Bringing the world’s largest law fraternity to RIT
Jazzmyn Ivery-Robinson, fourth-year political science
Dec. 2, 2011
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Jazzmyn Ivery-Robinson didn’t hesitate for a minute when a friend asked if she was interested in helping charter a professional law fraternity at RIT.
With the help of Deirdresha Wint, a fourth-year political science major; Zoe Gordon, a first-year political science major; and Jazzmyn’s twin sister, Jazzlyn Ivery-Robinson, a fourth-year criminal justice major, Jazzmyn has played an intricate role in RIT’s chapter of Phi Alpha Delta Law Fraternity International.
Question: Where are you from?
Answer: I’m from Rochester and I graduated from Pittsford Mendon High School.
Q: Why did you decide to come to RIT?
A: I transferred from Nazareth College in 2010 to join the RIT community because there were more leadership opportunities available at a larger school.
Q: What is something that most people wouldn’t know about you when they first meet you?
A: A lot of people have no idea that I have a fraternal twin sister.
Q: What types of things are you involved in around campus?
A: I am the president and co-founder of the Political Science Club, as well as the vice president and charter member of Phi Alpha Delta Law Fraternity International.
Q: For those who may not know what the fraternity is about, explain it in one sentence.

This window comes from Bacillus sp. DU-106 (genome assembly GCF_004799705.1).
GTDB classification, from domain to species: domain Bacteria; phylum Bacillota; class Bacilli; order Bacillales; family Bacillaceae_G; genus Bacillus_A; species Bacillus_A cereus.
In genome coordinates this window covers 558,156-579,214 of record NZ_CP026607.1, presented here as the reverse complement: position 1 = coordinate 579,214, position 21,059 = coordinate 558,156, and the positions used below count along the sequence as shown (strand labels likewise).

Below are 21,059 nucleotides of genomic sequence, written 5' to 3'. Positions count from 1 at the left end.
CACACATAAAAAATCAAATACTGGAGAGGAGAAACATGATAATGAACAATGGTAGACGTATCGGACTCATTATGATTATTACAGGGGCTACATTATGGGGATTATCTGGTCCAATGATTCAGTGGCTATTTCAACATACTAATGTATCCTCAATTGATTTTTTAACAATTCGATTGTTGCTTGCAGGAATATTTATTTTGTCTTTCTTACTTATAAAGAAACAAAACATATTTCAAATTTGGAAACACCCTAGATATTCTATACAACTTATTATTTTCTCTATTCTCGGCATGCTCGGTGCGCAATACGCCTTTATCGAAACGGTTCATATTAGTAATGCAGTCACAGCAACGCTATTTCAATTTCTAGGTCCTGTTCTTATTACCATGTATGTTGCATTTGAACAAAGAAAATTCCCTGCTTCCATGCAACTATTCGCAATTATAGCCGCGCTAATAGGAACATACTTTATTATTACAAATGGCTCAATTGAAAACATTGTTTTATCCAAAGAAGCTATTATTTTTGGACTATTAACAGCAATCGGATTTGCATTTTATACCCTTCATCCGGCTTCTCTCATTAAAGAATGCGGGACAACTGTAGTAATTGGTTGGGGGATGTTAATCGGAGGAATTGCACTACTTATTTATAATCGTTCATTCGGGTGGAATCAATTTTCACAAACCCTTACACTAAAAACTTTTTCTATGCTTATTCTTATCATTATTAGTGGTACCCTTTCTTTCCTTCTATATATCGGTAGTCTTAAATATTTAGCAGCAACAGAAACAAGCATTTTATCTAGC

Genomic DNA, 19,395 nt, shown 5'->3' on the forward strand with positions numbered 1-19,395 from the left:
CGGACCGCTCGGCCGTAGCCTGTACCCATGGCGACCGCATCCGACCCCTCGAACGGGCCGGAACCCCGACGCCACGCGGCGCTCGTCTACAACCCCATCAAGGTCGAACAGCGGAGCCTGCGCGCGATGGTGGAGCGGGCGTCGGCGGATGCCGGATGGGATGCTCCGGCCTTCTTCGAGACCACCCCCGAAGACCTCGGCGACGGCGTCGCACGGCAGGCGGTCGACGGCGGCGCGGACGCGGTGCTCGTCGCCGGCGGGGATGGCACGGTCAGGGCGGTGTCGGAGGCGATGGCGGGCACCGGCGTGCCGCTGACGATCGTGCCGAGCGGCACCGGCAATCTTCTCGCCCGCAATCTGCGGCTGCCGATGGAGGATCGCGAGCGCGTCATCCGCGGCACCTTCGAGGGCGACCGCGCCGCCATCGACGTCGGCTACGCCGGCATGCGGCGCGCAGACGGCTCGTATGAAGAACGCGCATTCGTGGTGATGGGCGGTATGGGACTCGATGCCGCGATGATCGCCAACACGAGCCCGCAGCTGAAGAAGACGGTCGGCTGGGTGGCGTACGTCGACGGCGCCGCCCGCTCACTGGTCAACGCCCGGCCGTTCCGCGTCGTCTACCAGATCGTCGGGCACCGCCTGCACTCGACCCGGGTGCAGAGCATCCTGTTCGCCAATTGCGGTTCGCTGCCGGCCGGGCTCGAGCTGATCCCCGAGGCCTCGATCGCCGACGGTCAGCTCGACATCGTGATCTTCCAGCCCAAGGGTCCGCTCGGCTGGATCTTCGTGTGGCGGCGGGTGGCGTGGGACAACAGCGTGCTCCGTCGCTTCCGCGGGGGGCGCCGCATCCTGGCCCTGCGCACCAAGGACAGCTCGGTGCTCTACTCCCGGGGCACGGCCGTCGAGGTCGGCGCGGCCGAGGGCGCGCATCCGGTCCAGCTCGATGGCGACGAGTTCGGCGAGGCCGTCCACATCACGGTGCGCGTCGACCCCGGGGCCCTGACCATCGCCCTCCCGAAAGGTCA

A: It is a professional law organization that aims to assist in one’s path to law school as well as gaining a brotherhood that lasts beyond the college years.
Q: Why should someone join Phi Alpha Delta Law Fraternity International?
A: You should join if you have a general interest in pursuing a career within the legal profession. We are here to help students make an informed decision as to whether or not a career in law is right for them. By joining Phi Alpha Delta, you obtain access to the largest law fraternity in the world as well as gain numerous benefits such as discounts on LSAT study materials and travel discounts.
Q: What are your responsibilities within the fraternity?
A: I assist with creating programs, guest lectures and let people know about our open membership process. We accept anyone who is interested in law, as there is no pledging within the fraternity.
Q: What got you interested in law?
A: I have been interested in law since I was little. What confirmed my interest was a vocational training course that I took in high school. The course allowed me to participate in a variety of mock trials and gain insight into the various aspects of law within our everyday lives.
Q: Where will you go from here?
A: I plan to take the year off and study for the LSAT exam. After the exam I will apply to various law schools and join Phi Alpha Delta at the law school level.
Q: Any advice you would give to other RIT students?
A: Take advantage of all the opportunities offered. It will not only look good on a résumé, but you will gain leadership skills and make friends that will go beyond your undergraduate years.
Scott Bureau covers student affairs for University News. Contact him at email@example.com with “Student Spotlight” suggestions.